Dieting With My Dog - by Peggy Frezon


When we first picked up this book we thought it would be a sort of ‘how to’ diary based on the author’s experience with her pet

Fri 02 Dec 2016

By Judy

Dieting With My Dog - by Peggy Frezon

Dieting With My Dog - by Peggy Frezon

When we first picked up this book we thought it would be a sort of ‘how to’ diary based on the author’s experience with her pet

In fact it is hardly this at all, although there are a few tips about healthy snacks and strategies for diet and exercise at the back of the book. This book is more the story about a particular woman at a point in her life and her relationship with her family and the pet dog –who is really is actually very much her dog – Kelly. It is no less endearing and interesting for this.

Peggy was at the point in her life when her children were either physically leaving home or had in all but body, their lives being elsewhere. Peggy has always turned to eating for comfort, since she was a child of a poor background where food was scarce and Peggy was often hungry. Now the loss of her role as an actively involved mother and especially the leaving home of her beloved daughter Kate, combined with middle age, a strong snacking habit and a sedentary lifestyle has led her to become quite overweight.

Peggy’s attitude to food has extended to the way she has fed her family and the dogs she has owned, including Kelly her current dog, a beautiful young Spaniel bitch. The family’s old Labrador, Hudson, was very overweight when he died and it is on a visit to the veterinary surgery with Kelly, that the vet gives Peggy the warning about Kelly’s weight. Her doctor is saying the same thing to her about her own body, and a good friend has recently had a heart attack.

We follow the reluctant mistress and her dog as they get over apathy and the lure of the easy snack and the inviting couch as they work towards the delights of healthy eating and exercise and the story is told with candour and humour. It is a tough journey from the easy comfort of the cookie jar to self discipline and finding the Peggy’s ‘void’ filled in other ways.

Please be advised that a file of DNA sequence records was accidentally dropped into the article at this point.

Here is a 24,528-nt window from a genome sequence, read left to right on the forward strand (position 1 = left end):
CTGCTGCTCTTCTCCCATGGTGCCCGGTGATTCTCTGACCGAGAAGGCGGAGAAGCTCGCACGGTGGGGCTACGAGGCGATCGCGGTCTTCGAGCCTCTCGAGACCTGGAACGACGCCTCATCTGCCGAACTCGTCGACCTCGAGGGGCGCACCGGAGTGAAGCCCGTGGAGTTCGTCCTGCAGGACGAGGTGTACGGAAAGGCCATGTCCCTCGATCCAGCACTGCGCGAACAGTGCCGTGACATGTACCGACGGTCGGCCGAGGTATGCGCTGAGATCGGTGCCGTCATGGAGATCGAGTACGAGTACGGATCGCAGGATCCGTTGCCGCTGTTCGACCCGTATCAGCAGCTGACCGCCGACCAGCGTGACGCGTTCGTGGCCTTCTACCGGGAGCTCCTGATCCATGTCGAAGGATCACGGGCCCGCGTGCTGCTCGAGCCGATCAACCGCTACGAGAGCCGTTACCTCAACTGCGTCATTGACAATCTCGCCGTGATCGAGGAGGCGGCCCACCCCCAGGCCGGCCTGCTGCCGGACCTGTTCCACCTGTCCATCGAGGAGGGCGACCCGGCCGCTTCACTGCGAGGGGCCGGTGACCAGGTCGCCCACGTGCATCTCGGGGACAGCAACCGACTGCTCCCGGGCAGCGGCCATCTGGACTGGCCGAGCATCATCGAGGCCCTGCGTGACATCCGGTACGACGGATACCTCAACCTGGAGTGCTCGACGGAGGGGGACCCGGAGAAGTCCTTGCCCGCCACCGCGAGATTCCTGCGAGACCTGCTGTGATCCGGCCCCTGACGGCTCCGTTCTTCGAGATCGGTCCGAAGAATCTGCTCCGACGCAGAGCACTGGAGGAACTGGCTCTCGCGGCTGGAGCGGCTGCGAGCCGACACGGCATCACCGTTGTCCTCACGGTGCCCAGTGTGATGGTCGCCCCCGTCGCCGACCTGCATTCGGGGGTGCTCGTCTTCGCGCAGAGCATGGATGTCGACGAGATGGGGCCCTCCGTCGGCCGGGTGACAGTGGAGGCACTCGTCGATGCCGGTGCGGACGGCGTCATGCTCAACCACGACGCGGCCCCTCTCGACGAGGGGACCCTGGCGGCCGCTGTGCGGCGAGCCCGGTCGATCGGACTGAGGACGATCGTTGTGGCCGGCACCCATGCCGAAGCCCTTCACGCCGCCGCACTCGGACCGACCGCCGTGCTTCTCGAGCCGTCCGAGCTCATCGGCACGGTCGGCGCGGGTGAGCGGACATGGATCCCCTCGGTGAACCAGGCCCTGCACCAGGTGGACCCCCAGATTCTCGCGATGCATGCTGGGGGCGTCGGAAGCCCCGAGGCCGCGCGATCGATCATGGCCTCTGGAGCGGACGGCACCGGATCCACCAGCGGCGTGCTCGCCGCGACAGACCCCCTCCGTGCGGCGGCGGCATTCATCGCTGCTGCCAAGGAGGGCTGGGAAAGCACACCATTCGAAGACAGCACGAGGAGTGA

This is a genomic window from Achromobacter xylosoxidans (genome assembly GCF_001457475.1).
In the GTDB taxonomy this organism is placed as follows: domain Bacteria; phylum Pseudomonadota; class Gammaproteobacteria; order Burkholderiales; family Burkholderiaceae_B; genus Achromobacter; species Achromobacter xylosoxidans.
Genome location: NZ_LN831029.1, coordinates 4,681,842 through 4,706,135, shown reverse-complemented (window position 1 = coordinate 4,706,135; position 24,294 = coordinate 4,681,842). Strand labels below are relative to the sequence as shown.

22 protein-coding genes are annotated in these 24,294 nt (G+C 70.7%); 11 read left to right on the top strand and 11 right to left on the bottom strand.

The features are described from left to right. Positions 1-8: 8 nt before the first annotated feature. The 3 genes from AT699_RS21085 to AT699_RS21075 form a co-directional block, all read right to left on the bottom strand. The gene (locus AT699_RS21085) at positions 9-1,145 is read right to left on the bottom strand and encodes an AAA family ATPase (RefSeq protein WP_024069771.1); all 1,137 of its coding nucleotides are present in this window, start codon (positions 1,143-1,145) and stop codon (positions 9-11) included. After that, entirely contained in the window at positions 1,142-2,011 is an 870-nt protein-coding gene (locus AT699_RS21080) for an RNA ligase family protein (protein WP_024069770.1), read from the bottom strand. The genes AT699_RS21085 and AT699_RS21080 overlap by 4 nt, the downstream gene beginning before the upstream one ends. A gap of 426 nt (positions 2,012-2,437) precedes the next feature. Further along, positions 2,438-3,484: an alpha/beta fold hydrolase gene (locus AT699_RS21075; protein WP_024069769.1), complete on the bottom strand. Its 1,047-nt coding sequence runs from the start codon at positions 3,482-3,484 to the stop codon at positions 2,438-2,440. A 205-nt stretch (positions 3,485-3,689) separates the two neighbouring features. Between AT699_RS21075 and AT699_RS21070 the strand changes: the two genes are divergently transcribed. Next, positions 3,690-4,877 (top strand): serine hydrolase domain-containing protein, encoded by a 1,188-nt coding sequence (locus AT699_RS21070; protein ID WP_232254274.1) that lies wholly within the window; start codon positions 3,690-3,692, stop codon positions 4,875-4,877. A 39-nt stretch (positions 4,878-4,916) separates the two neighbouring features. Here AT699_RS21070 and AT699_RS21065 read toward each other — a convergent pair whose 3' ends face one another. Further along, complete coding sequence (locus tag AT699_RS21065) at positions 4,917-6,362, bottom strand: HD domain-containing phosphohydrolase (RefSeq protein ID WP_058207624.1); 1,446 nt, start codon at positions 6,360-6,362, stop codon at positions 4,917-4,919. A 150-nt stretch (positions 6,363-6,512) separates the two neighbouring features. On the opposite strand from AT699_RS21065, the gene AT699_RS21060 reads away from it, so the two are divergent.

The book is also very revealing about what our pets – particularly dogs – can give to us. As her actual children no longer need her in the same way, Kelly – the eternal small child– fulfills this role for Peggy. As an animal, Kelly needs constant care and attention, her puppy like enthusiasm never leaves her, she gets anxious when separated from Peggy - and she loves unconditionally. All these are things that Peggy (in spite of being in a loving, supportive marriage) really craves at this point – and she is honest enough to admit this.

We think this book would appeal to anyone who has loved a dog in this intense way and felt that it filled a gap that humans in their lives just couldn’t fill at that point. It is for anyone who has challenging relationship with food – using it for comfort and to stave off boredom, for those who have battled with weight all their lives, or anyone who suddenly finds, after years of not having to think about their body, that they are suddenly piling on the fat. It is also for anyone who is facing that challenging time in their parenthood when their children are beginning to look outwards from the family; a time of accomplishment but also of loss. Perhaps doctors should prescribe a loving dog to all those going through this!

Article by: The Pet Owners Association

The Hubble & Hattie imprint was launched in 2009 and is named in memory of two very special and much-loved Westies owned by Veloce proprietors, Rod Grainger and Jude Brooks. Hubble & Hattie is the home of a range of books that cover all-things animal – be these dogs, cats, horses, rabbits or elephants – produced to a high quality of content and presentation and offering great value for money.